Upon the second occasion plaintiff's counsel, in cross-examination of defendant's wife, asked a question with relation to whether or not the house was sold at a profit of $6,000 in December 1950, to which defendant's counsel interposed an objection that the question was "irrelevant and immaterial, prejudicial and self serving." Thereupon plaintiff's counsel started to ask permission to make a showing but was interrupted at the beginning of it, whereupon defendant's counsel said, "Make your offer." In response to such invitation, plaintiff's counsel then made an offer, to which the court replied: "I don't think that is proper. I will sustain the objection." Defendant's primary complaint is that the statement contained in such offer made by plaintiff's counsel with relation to the question asked and excluded was prejudicial to defendant and that in making it plaintiff's counsel was guilty of misconduct. Contrary to contention of defendant, such matter was never again referred to by plaintiff's counsel in argument or otherwise. As held in Missouri P. Ry. Co. v. Fox, 60 Neb. 531, 83 N.W. 744: "It is a sound and salutary principle that a party can not be heard to complain of an error which he himself has been instrumental in bringing about." See, also, In re Estate of Mattingly, 121 Neb. 90, 236 N.W. 175; Tucker v. Paxton & Gallagher Co., 152 Neb. 622, 41 N.W.2d 911; Pahl v. Sprague, 152 Neb. 681, 42 N.W.2d 367. Clearly counsel for defendant could not invite error and then take advantage of it. In any event, we conclude that plaintiff's counsel was guilty of no misconduct in connection with such second incident.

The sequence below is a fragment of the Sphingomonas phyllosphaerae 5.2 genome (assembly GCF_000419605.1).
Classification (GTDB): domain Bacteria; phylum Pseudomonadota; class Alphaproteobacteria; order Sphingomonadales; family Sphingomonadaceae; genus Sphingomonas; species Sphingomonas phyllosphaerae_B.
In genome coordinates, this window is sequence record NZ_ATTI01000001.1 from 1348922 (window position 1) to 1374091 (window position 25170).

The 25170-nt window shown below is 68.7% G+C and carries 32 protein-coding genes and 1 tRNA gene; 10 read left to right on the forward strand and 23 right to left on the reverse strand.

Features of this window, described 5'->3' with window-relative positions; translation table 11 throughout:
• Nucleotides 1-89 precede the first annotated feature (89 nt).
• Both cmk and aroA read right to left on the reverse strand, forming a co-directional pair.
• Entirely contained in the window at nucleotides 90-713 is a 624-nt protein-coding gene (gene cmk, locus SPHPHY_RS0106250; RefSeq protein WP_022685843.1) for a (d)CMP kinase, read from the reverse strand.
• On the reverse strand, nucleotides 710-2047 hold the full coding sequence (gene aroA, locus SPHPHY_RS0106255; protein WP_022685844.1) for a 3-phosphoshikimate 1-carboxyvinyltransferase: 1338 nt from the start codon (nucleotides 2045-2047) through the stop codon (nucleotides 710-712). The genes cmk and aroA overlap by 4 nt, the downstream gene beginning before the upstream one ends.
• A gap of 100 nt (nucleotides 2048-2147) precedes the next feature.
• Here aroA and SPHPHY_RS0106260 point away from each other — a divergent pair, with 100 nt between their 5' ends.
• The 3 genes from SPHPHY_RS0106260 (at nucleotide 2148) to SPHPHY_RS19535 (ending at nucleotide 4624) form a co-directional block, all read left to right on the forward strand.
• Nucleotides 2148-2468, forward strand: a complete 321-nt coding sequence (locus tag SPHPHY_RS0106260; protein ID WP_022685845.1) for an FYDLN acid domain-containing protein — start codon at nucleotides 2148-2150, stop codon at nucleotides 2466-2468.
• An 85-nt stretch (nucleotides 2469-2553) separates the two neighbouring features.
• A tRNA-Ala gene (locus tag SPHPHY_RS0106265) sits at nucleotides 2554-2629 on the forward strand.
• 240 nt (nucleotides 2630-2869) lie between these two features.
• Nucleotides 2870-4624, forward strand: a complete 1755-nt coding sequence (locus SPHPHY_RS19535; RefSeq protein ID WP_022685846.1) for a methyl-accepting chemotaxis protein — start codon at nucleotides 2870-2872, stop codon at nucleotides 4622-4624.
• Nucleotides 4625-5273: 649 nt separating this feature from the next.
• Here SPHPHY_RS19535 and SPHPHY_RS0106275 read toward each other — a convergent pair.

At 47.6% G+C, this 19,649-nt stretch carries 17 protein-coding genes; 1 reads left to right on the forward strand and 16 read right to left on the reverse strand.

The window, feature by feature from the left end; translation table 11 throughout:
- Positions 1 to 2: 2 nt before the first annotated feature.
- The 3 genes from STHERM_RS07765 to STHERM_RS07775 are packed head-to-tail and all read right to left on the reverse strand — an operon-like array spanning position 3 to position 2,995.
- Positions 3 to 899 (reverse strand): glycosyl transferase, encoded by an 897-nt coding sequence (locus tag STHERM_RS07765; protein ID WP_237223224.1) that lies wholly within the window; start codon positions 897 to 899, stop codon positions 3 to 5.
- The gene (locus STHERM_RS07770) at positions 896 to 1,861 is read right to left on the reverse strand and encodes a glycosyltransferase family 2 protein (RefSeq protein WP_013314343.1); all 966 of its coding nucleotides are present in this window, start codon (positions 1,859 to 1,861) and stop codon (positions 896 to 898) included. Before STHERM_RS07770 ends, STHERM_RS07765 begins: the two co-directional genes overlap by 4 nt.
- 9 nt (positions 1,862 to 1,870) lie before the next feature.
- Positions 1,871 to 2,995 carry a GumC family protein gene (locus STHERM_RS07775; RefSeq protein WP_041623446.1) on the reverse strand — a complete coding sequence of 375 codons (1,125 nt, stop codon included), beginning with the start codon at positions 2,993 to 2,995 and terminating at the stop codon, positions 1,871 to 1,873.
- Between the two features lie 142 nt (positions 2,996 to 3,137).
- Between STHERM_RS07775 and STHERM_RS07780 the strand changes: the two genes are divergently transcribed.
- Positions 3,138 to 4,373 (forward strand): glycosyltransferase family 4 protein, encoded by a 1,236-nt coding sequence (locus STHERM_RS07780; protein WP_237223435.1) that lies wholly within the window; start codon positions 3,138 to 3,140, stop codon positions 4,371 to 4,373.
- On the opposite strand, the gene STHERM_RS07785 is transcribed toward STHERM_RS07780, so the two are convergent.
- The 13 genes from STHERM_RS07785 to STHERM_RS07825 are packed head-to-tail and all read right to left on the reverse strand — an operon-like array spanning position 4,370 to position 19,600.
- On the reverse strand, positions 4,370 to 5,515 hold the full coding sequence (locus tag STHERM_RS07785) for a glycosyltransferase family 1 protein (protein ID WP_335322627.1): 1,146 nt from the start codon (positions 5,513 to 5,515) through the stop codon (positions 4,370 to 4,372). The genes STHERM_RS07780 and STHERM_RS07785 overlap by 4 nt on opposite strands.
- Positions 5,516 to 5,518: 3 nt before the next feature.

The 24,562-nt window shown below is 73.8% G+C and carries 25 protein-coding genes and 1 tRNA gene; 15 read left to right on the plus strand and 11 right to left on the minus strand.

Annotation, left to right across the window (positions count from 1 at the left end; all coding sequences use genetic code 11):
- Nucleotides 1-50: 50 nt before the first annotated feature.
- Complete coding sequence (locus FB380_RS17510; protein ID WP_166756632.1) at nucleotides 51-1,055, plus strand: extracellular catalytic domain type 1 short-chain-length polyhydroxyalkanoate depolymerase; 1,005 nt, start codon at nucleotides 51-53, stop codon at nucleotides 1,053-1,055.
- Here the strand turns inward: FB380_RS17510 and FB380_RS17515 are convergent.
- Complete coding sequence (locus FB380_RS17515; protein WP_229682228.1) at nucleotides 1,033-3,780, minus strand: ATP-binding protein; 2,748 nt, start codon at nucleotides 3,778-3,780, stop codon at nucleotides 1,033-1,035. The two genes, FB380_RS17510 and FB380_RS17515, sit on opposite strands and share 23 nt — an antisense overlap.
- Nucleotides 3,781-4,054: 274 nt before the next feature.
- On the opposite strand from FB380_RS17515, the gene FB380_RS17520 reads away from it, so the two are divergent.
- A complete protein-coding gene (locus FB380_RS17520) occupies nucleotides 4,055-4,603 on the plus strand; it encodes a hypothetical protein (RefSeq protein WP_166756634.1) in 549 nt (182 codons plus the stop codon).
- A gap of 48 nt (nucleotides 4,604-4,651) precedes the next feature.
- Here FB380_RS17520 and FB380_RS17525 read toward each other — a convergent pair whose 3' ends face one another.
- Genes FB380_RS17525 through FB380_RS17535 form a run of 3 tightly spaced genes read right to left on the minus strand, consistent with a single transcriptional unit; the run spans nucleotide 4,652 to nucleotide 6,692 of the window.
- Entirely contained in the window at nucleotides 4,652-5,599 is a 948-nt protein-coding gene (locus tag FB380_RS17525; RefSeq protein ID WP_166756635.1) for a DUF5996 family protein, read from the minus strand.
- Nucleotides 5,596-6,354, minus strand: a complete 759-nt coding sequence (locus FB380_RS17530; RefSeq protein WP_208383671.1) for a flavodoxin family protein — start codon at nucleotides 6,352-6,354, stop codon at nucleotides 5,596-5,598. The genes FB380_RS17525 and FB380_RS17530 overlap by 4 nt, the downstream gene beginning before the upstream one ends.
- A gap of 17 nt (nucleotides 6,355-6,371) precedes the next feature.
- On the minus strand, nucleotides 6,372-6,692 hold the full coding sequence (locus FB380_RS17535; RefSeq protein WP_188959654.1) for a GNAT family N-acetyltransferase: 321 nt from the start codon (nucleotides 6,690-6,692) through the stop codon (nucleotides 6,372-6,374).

The third incident occurred while plaintiff's counsel was cross-examining defendant's daughter. In doing so, he inquired whether or not she had testified differently with relation to certain matters when she was a witness in a former trial of this case in the municipal court. In that connection, however, defendant's counsel never made any objection whatever to any of such questions and cannot now complain. In any event, plaintiff's counsel was guilty *87 of no misconduct with relation to such incident.